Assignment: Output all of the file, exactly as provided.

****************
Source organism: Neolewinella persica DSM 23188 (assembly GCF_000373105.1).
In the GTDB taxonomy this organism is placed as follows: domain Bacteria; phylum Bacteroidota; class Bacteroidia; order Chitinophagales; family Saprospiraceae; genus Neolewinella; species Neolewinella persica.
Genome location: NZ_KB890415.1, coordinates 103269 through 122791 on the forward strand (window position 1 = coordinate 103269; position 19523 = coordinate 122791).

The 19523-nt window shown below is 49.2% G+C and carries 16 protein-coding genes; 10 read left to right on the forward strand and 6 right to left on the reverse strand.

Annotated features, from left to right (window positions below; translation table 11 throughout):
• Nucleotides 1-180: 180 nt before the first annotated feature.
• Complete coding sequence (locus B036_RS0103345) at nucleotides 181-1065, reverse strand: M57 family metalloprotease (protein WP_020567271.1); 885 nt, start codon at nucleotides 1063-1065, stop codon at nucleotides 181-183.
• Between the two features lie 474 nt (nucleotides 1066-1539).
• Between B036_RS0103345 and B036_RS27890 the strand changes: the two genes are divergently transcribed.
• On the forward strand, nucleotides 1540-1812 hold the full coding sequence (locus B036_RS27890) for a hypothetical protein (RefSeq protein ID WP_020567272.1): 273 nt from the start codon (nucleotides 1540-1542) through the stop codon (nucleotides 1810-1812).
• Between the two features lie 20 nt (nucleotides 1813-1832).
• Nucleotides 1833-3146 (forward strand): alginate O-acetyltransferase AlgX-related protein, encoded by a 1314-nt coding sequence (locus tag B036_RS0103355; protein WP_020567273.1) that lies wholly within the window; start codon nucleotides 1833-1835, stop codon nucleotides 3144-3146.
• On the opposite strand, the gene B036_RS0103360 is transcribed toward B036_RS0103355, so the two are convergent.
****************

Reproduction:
Source organism: Neolewinella persica DSM 23188 (assembly GCF_000373105.1).
In the GTDB taxonomy this organism is placed as follows: domain Bacteria; phylum Bacteroidota; class Bacteroidia; order Chitinophagales; family Saprospiraceae; genus Neolewinella; species Neolewinella persica.
Genome location: NZ_KB890415.1, coordinates 103269 through 122791 on the forward strand (window position 1 = coordinate 103269; position 19523 = coordinate 122791).

The 19523-nt window shown below is 49.2% G+C and carries 16 protein-coding genes; 10 read left to right on the forward strand and 6 right to left on the reverse strand.

Annotated features, from left to right (window positions below; translation table 11 throughout):
• Nucleotides 1-180: 180 nt before the first annotated feature.
• Complete coding sequence (locus B036_RS0103345) at nucleotides 181-1065, reverse strand: M57 family metalloprotease (protein WP_020567271.1); 885 nt, start codon at nucleotides 1063-1065, stop codon at nucleotides 181-183.
• Between the two features lie 474 nt (nucleotides 1066-1539).
• Between B036_RS0103345 and B036_RS27890 the strand changes: the two genes are divergently transcribed.
• On the forward strand, nucleotides 1540-1812 hold the full coding sequence (locus B036_RS27890) for a hypothetical protein (RefSeq protein ID WP_020567272.1): 273 nt from the start codon (nucleotides 1540-1542) through the stop codon (nucleotides 1810-1812).
• Between the two features lie 20 nt (nucleotides 1813-1832).
• Nucleotides 1833-3146 (forward strand): alginate O-acetyltransferase AlgX-related protein, encoded by a 1314-nt coding sequence (locus tag B036_RS0103355; protein WP_020567273.1) that lies wholly within the window; start codon nucleotides 1833-1835, stop codon nucleotides 3144-3146.
• On the opposite strand, the gene B036_RS0103360 is transcribed toward B036_RS0103355, so the two are convergent.